#5: Pay to Win Lawnmowers - “Plants vs. Zombies 2: It's About Time” (2013)

“Plants vs. Zombies 2” is a free to play game, and you know what that means: microtransactions! Kaching! These included the basic offenders like extra plants, various upgrades, and coins, but perhaps the worst and most controversial offender has to be the infamous lawnmower tax. Previously, lawnmowers would be given at the start of each new level, even if one had already been used. In this game, used lawnmowers needed to be repurchased with in-game currency, which meant money. The developers quickly went into damage control after controversy stirred on the internet by erasing the pay model and resorting back to the original mechanic. Once you charge for a core component of your game, you're going to piss off a lot of people.

#4: Resources - “Dead Space 3” (2013)

“Dead Space” was enormously successful when it was released, touted as one of the saviors of the survival horror genre. “Dead Space 3” is literally the opposite of that. Not only did this game gear more towards action rather than horror, but they also took away the “survival” aspect, as valuable and integral resources were now literally a button push away. Weapon crafting and upgrading required resources found throughout the game, but if players missed a part, or were simply too impatient to scavenge for supplies, they could simply purchase the necessary requirements needed for crafting. Not only is this offensive in AAA gaming, but it completely negates the entire survival horror aspect that the series was once renowned for.

#3: FOB Insurance - “Metal Gear Solid V: The Phantom Pain” (2015)

We...but...wha? Insurance? In a video game? Seriously? Yes, you can actually purchase Forward Operating Base insurance in order to protect your in-game assets from rival infiltrations. According to the insurance description, staff and materials “stolen” from your base will not actually be taken; the thief will simply receive duplicates. This insurance can be purchased using MB coins (*cough* real money *cough*) with coverage lasting between one day for 50 coins and two weeks for 300, or roughly $3. Yes, two weeks is the max, meaning you have to renew your policy, just like in real life. While it's not a lot of money, it's the thought that counts, and we have to ask again: seriously?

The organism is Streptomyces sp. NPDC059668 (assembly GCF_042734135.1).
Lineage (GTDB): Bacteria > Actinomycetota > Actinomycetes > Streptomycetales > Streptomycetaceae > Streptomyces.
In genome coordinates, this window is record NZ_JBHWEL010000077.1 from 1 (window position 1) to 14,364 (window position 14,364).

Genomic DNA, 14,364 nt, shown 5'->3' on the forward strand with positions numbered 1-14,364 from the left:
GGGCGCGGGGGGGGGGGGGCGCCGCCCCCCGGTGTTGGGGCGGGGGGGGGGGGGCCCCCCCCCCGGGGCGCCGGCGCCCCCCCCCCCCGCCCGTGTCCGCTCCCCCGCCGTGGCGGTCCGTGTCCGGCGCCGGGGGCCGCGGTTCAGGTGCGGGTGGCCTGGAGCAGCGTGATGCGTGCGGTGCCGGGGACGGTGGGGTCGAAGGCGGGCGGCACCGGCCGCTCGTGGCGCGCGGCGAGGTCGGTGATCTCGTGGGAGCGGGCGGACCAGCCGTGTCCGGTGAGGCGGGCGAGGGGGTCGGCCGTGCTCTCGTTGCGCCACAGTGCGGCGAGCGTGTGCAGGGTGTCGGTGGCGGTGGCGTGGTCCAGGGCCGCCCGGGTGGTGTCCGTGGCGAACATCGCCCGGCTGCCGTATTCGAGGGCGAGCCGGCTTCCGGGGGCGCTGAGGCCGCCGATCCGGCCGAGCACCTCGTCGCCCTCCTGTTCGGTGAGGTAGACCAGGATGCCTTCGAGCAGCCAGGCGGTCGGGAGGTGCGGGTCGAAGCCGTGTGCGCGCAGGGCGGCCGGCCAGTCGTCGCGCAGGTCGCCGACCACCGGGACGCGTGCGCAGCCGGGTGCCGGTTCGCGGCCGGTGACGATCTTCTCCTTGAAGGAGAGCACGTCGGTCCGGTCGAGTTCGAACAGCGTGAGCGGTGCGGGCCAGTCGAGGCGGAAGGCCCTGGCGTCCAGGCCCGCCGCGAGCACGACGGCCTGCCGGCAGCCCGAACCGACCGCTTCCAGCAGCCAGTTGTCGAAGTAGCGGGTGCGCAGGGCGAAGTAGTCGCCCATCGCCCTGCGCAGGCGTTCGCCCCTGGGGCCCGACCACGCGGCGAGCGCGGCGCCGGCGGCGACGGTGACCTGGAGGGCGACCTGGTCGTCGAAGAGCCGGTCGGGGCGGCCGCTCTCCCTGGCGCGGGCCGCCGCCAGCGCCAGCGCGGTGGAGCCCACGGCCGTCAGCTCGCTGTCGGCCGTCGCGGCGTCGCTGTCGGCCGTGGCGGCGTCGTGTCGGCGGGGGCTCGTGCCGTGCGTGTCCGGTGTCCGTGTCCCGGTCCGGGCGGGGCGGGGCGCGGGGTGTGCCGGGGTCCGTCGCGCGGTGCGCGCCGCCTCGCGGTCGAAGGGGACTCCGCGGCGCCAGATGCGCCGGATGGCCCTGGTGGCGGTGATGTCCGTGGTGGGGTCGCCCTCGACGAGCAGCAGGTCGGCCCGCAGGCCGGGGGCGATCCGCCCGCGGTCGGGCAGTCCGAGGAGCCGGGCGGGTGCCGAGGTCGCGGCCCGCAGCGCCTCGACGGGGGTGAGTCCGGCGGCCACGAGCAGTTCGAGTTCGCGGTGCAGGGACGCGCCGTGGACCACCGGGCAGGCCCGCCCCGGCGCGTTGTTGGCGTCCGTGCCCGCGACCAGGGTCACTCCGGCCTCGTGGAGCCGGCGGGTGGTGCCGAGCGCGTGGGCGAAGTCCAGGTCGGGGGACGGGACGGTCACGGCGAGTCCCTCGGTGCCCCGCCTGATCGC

#2: Paywalls. So many Paywalls - “Dungeon Keeper” (2014)

Where do we even start? This game relies heavily on terraforming caverns for resources. The only problem is that, unless you want to wait days (yes, DAYS) between mining rocks, you'll have to pay. In other words, the game was practically unplayable unless you forked over some cash. The controversy surrounding this grew so dire that the British Advertising Standards Authority actually stepped in and ordered EA to stop promoting the game as free, as basic and necessary gameplay was blocked behind paywalls. Couple this with EA essentially blocking one to four star reviews from being published on the Google Play store, and you have one of the worst offenders of corporate greed in mobile gaming history.

Before we condemn our top pick, here are a few dishonorable mentions.

Over $4,000 Worth of Extra Content
“Train Simulator 2015” (2015)

FUT Packs
“FIFA 14” (2013)

#1: Paying to Remove Ads - “Solitaire” (Windows 10) (2015)

No, Microsoft. This is getting far out of hand, and we want off this crazy train! Solitaire has been a beloved FREE staple of Windows for years, probably before some of you were even born. And if Microsoft shoving Windows 10 down our throats wasn't bad enough, now they're making us pay for Solitaire. Sure, you can play the game for free, but you'll be subject to numerous and constant full screen advertisements. In order to disable these ads, users have to subscribe to Solitaire for $1.49 a month, or $10 for the year, we’re talking about a subscription service for Solitaire. A PREMIUM SUBSCRIPTION SERVICE … FOR SOLITARE! That’s it, I’m out.